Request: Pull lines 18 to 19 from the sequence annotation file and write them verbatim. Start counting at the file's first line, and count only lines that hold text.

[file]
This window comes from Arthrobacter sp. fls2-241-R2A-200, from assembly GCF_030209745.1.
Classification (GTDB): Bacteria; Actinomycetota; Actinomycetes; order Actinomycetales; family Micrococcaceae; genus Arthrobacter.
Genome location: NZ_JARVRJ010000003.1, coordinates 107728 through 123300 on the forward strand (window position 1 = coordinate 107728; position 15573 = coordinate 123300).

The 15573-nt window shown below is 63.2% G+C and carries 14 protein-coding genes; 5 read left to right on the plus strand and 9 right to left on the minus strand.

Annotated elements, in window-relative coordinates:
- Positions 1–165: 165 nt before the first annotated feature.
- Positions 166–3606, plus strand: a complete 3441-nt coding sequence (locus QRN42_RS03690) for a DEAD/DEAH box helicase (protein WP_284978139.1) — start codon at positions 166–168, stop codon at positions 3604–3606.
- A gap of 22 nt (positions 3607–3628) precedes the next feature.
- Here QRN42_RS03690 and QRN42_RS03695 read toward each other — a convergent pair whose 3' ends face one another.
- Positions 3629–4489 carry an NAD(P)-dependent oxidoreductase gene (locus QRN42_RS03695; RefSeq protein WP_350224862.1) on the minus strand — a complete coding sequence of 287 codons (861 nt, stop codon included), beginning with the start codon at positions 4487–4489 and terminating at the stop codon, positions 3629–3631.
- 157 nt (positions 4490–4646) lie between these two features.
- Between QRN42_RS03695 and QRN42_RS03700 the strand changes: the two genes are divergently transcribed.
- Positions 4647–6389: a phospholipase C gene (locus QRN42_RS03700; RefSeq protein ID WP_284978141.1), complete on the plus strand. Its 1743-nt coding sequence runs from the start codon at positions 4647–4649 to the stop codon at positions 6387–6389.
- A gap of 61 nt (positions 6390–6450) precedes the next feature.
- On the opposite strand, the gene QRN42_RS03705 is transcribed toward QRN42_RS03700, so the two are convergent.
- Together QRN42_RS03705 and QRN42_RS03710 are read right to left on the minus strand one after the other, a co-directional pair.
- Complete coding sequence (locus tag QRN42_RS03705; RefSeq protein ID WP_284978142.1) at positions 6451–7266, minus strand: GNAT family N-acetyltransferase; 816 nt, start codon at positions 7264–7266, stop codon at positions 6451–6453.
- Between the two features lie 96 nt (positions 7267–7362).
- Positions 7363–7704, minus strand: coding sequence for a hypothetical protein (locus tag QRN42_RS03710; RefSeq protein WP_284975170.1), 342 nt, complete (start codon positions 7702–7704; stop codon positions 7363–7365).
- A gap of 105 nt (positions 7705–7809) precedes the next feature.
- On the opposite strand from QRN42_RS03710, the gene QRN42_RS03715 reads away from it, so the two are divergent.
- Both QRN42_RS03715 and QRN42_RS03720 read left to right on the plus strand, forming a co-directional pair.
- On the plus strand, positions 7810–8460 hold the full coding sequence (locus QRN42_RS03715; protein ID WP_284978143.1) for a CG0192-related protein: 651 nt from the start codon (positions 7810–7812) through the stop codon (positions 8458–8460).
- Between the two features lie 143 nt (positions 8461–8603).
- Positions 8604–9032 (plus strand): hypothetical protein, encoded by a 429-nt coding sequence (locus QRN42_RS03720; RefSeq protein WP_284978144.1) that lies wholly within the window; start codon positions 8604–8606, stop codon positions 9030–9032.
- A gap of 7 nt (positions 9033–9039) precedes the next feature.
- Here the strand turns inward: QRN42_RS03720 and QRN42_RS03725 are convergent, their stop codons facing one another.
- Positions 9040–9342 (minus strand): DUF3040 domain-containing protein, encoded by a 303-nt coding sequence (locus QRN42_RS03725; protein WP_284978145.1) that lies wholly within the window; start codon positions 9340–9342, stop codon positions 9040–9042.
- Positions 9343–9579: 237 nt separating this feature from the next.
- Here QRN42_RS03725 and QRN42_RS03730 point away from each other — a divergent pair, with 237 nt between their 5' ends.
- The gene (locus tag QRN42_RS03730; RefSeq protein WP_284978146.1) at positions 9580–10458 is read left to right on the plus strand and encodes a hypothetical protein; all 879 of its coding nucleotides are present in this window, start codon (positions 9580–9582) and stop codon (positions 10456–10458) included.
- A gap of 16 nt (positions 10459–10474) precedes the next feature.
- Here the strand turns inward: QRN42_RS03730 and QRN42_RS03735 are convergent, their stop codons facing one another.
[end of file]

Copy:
- Between the two features lie 96 nt (positions 7267–7362).
- Positions 7363–7704, minus strand: coding sequence for a hypothetical protein (locus tag QRN42_RS03710; RefSeq protein WP_284975170.1), 342 nt, complete (start codon positions 7702–7704; stop codon positions 7363–7365).